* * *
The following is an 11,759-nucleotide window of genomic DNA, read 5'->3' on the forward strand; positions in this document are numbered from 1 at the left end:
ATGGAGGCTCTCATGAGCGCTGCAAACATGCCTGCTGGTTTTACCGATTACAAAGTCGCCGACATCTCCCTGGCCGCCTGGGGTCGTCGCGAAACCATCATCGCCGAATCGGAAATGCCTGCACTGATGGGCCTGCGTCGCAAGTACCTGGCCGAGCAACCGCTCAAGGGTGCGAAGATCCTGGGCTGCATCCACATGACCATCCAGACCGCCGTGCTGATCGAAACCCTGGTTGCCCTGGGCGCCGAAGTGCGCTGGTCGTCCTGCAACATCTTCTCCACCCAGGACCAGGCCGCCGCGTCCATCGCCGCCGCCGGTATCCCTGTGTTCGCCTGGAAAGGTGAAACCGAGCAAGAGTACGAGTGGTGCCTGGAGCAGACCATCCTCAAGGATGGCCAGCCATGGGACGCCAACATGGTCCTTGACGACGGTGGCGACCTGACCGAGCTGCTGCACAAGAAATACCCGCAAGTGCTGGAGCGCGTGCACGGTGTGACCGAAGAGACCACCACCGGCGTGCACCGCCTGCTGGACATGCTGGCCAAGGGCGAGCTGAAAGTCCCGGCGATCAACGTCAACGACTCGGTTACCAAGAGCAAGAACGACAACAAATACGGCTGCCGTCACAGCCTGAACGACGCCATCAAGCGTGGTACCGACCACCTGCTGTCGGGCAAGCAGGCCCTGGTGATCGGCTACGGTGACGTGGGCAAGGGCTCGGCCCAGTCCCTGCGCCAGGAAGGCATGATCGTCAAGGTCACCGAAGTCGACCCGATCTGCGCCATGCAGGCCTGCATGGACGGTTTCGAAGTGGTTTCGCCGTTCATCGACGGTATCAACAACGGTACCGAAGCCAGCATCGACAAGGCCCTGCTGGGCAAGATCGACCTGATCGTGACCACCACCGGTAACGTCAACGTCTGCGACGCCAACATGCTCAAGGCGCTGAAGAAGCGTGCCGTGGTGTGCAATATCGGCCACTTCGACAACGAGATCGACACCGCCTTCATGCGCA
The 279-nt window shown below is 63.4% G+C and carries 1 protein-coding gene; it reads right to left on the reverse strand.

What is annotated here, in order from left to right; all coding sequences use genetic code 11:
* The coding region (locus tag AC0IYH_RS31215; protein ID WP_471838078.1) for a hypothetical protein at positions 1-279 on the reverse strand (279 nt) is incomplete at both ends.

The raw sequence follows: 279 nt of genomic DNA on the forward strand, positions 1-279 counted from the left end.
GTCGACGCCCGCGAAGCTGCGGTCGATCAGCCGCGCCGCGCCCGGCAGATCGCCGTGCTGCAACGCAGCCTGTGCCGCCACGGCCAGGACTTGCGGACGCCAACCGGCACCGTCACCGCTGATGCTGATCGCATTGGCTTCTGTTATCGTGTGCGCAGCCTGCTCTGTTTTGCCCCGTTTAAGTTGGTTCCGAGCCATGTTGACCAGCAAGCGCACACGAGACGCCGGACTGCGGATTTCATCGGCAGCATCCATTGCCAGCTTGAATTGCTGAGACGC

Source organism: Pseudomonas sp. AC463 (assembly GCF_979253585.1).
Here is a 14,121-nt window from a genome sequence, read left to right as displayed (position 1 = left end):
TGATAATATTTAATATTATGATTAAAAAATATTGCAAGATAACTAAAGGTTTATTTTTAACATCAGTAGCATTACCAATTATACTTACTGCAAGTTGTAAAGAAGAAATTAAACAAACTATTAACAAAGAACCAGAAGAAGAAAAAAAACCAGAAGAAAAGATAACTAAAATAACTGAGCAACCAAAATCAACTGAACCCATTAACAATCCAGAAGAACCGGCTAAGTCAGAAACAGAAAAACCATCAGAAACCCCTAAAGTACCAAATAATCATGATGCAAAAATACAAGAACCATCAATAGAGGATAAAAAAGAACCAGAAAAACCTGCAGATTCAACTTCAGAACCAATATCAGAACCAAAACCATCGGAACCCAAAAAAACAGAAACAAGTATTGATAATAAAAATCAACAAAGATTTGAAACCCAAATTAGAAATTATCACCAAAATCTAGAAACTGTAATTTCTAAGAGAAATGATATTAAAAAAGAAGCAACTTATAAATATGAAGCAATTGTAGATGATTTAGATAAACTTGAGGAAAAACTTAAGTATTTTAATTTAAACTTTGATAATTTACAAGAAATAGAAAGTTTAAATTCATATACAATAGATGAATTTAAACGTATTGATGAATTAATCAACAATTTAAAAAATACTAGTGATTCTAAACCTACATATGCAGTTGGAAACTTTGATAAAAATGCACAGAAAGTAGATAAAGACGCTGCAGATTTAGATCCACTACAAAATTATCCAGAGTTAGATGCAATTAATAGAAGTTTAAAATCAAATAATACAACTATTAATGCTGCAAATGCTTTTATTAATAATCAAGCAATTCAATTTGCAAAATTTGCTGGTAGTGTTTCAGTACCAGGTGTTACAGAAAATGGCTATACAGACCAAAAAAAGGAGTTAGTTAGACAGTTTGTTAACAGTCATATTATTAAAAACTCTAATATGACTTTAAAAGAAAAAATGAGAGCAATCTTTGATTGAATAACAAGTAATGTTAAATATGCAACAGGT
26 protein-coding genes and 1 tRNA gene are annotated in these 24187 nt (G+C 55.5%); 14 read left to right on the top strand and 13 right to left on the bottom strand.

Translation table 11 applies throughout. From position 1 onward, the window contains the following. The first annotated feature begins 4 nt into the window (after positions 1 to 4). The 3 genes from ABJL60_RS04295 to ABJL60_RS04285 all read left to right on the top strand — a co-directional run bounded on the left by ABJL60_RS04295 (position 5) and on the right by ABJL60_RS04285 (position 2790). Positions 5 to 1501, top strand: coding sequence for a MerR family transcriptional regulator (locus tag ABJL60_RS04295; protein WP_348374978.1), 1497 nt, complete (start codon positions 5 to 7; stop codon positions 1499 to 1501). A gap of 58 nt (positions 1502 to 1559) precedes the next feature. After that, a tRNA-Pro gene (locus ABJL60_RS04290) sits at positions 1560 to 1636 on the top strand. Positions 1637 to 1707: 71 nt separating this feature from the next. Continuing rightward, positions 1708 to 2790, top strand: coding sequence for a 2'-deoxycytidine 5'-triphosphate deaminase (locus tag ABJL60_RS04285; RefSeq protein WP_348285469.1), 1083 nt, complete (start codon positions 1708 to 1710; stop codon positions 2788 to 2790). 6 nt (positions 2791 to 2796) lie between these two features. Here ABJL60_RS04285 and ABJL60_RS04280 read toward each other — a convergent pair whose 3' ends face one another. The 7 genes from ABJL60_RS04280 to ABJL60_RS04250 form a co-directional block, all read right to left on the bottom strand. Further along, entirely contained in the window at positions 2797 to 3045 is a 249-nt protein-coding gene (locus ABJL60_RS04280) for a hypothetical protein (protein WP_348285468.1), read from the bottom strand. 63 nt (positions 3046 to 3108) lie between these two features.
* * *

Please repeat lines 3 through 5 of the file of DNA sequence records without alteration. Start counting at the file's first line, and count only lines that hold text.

The 279-nt window shown below is 63.4% G+C and carries 1 protein-coding gene; it reads right to left on the reverse strand.

What is annotated here, in order from left to right; all coding sequences use genetic code 11:
* The coding region (locus tag AC0IYH_RS31215; protein ID WP_471838078.1) for a hypothetical protein at positions 1-279 on the reverse strand (279 nt) is incomplete at both ends.